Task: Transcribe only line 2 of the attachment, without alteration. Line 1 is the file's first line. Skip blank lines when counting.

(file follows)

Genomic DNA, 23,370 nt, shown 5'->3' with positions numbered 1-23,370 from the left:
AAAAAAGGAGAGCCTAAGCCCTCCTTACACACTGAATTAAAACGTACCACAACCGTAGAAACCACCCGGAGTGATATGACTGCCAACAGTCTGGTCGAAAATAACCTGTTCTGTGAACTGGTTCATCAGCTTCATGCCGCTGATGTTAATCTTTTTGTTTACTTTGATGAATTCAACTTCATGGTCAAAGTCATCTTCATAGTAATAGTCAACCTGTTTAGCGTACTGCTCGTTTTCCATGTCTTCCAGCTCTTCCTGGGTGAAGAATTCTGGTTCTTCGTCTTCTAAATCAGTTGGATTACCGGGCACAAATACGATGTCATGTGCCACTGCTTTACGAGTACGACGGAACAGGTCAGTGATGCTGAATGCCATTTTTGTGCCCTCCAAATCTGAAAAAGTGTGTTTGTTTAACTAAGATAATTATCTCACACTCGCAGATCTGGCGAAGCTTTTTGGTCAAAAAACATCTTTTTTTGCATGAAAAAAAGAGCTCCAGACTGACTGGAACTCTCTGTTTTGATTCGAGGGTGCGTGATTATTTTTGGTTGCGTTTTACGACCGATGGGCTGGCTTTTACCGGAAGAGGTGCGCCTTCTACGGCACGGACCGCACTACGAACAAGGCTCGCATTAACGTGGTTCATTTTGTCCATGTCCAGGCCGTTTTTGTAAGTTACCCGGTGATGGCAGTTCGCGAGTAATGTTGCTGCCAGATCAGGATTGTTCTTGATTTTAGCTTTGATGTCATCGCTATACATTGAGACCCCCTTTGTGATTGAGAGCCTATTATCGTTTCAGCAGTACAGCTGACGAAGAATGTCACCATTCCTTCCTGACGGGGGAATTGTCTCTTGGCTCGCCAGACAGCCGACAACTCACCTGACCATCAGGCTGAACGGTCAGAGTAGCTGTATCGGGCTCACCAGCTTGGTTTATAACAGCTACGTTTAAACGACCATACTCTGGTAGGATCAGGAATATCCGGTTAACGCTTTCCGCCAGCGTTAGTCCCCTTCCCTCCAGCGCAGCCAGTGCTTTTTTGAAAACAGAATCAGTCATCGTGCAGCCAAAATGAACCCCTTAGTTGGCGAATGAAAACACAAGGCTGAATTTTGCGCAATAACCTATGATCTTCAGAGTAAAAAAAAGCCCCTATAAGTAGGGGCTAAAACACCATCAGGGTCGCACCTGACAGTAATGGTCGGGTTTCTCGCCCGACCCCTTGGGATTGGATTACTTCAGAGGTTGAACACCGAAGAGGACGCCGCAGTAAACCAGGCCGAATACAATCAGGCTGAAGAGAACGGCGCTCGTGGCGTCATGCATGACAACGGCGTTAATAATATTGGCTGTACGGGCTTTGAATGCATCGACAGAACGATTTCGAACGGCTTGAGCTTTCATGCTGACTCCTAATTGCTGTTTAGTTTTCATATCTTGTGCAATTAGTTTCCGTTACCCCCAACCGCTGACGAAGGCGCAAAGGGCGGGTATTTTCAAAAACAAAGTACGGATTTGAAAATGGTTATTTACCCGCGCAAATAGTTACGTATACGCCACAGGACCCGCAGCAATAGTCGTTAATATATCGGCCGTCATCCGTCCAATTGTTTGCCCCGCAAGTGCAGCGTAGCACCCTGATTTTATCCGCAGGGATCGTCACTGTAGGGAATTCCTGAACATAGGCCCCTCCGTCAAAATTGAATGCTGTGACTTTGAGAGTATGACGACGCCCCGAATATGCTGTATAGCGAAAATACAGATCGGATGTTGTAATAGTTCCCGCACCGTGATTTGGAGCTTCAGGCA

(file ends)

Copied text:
AAAAAAGGAGAGCCTAAGCCCTCCTTACACACTGAATTAAAACGTACCACAACCGTAGAAACCACCCGGAGTGATATGACTGCCAACAGTCTGGTCGAAAATAACCTGTTCTGTGAACTGGTTCATCAGCTTCATGCCGCTGATGTTAATCTTTTTGTTTACTTTGATGAATTCAACTTCATGGTCAAAGTCATCTTCATAGTAATAGTCAACCTGTTTAGCGTACTGCTCGTTTTCCATGTCTTCCAGCTCTTCCTGGGTGAAGAATTCTGGTTCTTCGTCTTCTAAATCAGTTGGATTACCGGGCACAAATACGATGTCATGTGCCACTGCTTTACGAGTACGACGGAACAGGTCAGTGATGCTGAATGCCATTTTTGTGCCCTCCAAATCTGAAAAAGTGTGTTTGTTTAACTAAGATAATTATCTCACACTCGCAGATCTGGCGAAGCTTTTTGGTCAAAAAACATCTTTTTTTGCATGAAAAAAAGAGCTCCAGACTGACTGGAACTCTCTGTTTTGATTCGAGGGTGCGTGATTATTTTTGGTTGCGTTTTACGACCGATGGGCTGGCTTTTACCGGAAGAGGTGCGCCTTCTACGGCACGGACCGCACTACGAACAAGGCTCGCATTAACGTGGTTCATTTTGTCCATGTCCAGGCCGTTTTTGTAAGTTACCCGGTGATGGCAGTTCGCGAGTAATGTTGCTGCCAGATCAGGATTGTTCTTGATTTTAGCTTTGATGTCATCGCTATACATTGAGACCCCCTTTGTGATTGAGAGCCTATTATCGTTTCAGCAGTACAGCTGACGAAGAATGTCACCATTCCTTCCTGACGGGGGAATTGTCTCTTGGCTCGCCAGACAGCCGACAACTCACCTGACCATCAGGCTGAACGGTCAGAGTAGCTGTATCGGGCTCACCAGCTTGGTTTATAACAGCTACGTTTAAACGACCATACTCTGGTAGGATCAGGAATATCCGGTTAACGCTTTCCGCCAGCGTTAGTCCCCTTCCCTCCAGCGCAGCCAGTGCTTTTTTGAAAACAGAATCAGTCATCGTGCAGCCAAAATGAACCCCTTAGTTGGCGAATGAAAACACAAGGCTGAATTTTGCGCAATAACCTATGATCTTCAGAGTAAAAAAAAGCCCCTATAAGTAGGGGCTAAAACACCATCAGGGTCGCACCTGACAGTAATGGTCGGGTTTCTCGCCCGACCCCTTGGGATTGGATTACTTCAGAGGTTGAACACCGAAGAGGACGCCGCAGTAAACCAGGCCGAATACAATCAGGCTGAAGAGAACGGCGCTCGTGGCGTCATGCATGACAACGGCGTTAATAATATTGGCTGTACGGGCTTTGAATGCATCGACAGAACGATTTCGAACGGCTTGAGCTTTCATGCTGACTCCTAATTGCTGTTTAGTTTTCATATCTTGTGCAATTAGTTTCCGTTACCCCCAACCGCTGACGAAGGCGCAAAGGGCGGGTATTTTCAAAAACAAAGTACGGATTTGAAAATGGTTATTTACCCGCGCAAATAGTTACGTATACGCCACAGGACCCGCAGCAATAGTCGTTAATATATCGGCCGTCATCCGTCCAATTGTTTGCCCCGCAAGTGCAGCGTAGCACCCTGATTTTATCCGCAGGGATCGTCACTGTAGGGAATTCCTGAACATAGGCCCCTCCGTCAAAATTGAATGCTGTGACTTTGAGAGTATGACGACGCCCCGAATATGCTGTATAGCGAAAATACAGATCGGATGTTGTAATAGTTCCCGCACCGTGATTTGGAGCTTCAGGCA